Axel Springer boss was the owner of Adidas during the campaign against the sports brand
The chief executive of Axel Springer used his best-selling tabloid to campaign against Adidas’ decision to stop paying rent during the pandemic, without revealing he owned the business.
Mathias Döpfner, who owns a 22% stake in Springer, worth more than a billion euros, has become one of the most powerful publishers in the world, acquiring American media such as Politico and Business Insider as he attempts to build “the democratic world’s leading digital media company”.
In March and April 2020, Springer’s flagship tabloid Bild ran more than 20 articles berating Adidas for a planned rent freeze during the first lockdown. Other retailers with similar policies, including H&M, Ceconomy, Deichmann and Puma, received far less attention. The coverage sparked a national outcry which culminated in an MP burning an Adidas shirt and posting a clip on social media.
During his campaign, Bild did not reveal that his group’s chief executive was an affected owner of Adidas and the source of the initial story. Land registry data reviewed by the Financial Times shows that Döpfner co-owns a period building on Münzstrasse in the historic center of Berlin in which Adidas leased a store that operated over two floors.
When Döpfner was informed of Adidas’ decision to freeze rents, he was furious, according to people familiar with the matter. He contacted Bild’s editor at the time, Julian Reichelt, and suggested that the newspaper orchestrate a public outcry on the grounds that Adidas was a very profitable company and that the non-payment violated the fundamental principles of free economies. .
Hours later, Bild broke the news of Adidas’ rental freeze. In his first article, he predicted the move would “cause a big stir”. In the days that followed, the newspaper published a series of articles accusing the sportswear brand of “breaking a taboo”, behaving “ruthlessly” and betraying the legacy of its legendary founder Adi Dassler. .
In news and opinion pieces over the next few days, Adidas CEO Kasper Rørsted was portrayed as a greedy capitalist who lacked character and undermined the fundamentals of trust.
The Bild campaign plunged Adidas into a public relations crisis, as customers and politicians threatened to boycott and German Labor Minister Hubertus Heil suggested Adidas could be sued. Florian Post, then a Social Democrat MP, burned an Adidas jersey and posted the video on Twitter, saying: “I won’t be wearing the Adidas kit anymore and I want to make a point.”
At the time, two out of three Adidas stores worldwide were closed, with sales and profits falling sharply. Adidas suspended its share buyback program and dividend, then applied for a government-backed €3 billion emergency loan.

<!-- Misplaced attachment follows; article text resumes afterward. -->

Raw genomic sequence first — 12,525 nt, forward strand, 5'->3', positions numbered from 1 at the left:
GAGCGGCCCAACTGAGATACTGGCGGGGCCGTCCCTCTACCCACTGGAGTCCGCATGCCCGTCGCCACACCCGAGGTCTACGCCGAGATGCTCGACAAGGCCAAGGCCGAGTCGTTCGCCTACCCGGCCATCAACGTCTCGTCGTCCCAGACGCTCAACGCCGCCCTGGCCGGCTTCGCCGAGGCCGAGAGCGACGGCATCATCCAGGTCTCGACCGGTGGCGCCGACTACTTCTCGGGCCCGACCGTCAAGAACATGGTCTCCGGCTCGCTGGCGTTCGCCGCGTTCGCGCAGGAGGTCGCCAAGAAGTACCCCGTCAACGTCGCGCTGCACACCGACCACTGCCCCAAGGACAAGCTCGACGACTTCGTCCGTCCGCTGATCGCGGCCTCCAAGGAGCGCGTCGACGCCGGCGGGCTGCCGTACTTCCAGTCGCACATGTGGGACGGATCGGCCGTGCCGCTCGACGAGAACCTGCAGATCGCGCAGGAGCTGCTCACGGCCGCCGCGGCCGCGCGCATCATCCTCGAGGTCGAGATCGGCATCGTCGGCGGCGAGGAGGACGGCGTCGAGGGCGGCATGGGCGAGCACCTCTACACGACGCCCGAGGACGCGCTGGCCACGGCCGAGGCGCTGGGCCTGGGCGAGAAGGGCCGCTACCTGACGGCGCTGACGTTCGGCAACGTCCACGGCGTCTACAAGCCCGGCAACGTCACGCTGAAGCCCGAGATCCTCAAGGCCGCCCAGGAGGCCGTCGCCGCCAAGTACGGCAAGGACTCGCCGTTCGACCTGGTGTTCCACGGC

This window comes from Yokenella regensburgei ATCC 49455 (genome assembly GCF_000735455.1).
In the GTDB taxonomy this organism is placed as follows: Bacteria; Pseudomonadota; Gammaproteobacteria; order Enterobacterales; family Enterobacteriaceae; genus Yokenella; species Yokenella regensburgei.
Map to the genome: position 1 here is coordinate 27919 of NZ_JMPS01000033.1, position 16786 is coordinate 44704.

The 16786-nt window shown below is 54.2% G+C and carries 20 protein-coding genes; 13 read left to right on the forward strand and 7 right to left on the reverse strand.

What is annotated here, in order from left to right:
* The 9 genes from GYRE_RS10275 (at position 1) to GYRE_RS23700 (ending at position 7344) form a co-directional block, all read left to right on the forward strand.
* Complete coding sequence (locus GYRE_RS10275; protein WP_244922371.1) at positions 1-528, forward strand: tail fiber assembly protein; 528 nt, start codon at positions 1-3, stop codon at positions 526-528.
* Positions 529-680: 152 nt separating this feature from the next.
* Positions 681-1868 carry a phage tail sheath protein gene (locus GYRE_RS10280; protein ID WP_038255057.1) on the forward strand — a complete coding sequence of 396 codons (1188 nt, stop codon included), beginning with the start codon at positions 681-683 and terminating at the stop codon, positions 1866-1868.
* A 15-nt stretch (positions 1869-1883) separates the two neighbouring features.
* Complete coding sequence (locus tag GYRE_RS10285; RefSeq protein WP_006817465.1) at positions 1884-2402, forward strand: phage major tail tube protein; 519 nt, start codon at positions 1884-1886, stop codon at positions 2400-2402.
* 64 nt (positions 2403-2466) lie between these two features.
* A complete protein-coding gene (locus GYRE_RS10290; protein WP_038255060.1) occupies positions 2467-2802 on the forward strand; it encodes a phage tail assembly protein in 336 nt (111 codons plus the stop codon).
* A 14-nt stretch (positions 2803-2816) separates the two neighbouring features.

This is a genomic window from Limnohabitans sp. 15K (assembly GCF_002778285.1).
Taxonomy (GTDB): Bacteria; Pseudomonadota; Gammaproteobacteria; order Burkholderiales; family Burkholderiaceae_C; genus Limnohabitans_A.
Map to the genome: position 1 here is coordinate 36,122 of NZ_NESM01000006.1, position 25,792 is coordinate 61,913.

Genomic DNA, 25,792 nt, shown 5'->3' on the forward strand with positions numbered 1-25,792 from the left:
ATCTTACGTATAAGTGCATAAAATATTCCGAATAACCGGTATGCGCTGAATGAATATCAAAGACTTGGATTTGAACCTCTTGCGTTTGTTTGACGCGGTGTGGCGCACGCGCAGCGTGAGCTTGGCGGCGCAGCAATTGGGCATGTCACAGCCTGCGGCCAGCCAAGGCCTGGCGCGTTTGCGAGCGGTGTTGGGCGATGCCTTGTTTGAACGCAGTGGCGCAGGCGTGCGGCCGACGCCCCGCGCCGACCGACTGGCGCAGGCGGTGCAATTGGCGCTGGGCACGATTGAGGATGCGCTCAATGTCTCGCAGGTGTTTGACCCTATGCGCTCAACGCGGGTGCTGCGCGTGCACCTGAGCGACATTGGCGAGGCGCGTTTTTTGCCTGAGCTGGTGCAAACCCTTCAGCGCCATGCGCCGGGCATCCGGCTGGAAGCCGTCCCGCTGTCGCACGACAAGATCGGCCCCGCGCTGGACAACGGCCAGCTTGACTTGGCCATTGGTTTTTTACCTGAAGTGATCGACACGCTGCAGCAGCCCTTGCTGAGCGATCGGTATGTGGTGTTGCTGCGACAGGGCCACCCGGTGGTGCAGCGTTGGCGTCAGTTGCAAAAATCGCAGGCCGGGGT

As the furore continued, Adidas eventually backtracked, buying full-page advertisements in German newspapers, including Bild, to apologize for its “mistake”.
Springer’s code of conduct, updated last year, states that “journalistic publications must not be influenced by the personal or commercial interests of third parties, the commercial interests of the company itself outside the journalistic activity or the personal financial interests of the editors themselves”. The guidelines also state that journalists “shall not use their reporting to obtain benefits for themselves or others”.
In a statement to the FT, Springer denied there had been a potential conflict of interest, calling the notion “absurd”. The publisher said Döpfner passed the information to Bild because he “knew immediately that it was a matter of overriding public interest” that should be revealed.
“It’s the job of an editor. From today’s perspective, he would and will do the exact same thing,” the company said, adding that Adidas was not expected to reverse its decision.
The publisher said Döpfner had “of course” revealed his personal interest in Reichelt, but added that it would have been “absolutely unreasonable to disclose the source” in print. Moreover, he argued that the report “did not concern a single outlet in Berlin” but potentially affected thousands of Adidas stores around the world.
“The story . . . was a mega scoop for Bild and was picked up by many other journalists internationally, including the FT,” Springer said, adding that Döpfner “acted fully within our guidelines. The company described him as “a CEO who understands journalism” and frequently shared advice with the editorial staff. “It’s not [up to] it to decide whether and how this information is covered or not; the newsrooms decide and act independently.
Reichelt said, “As a matter of principle, I do not discuss or confirm sources, not even sources that may or may not identify themselves. As editor, it was my decision to direct the story.
Döpfner stepped down as chairman of the German publishing association this year after being questioned about his handling of a compliance investigation into allegations of abuse of power by Reichelt, who was fired in October. Reichelt denied any wrongdoing.
Adidas declined to comment.
Additional reporting by Silke Richter in Berlin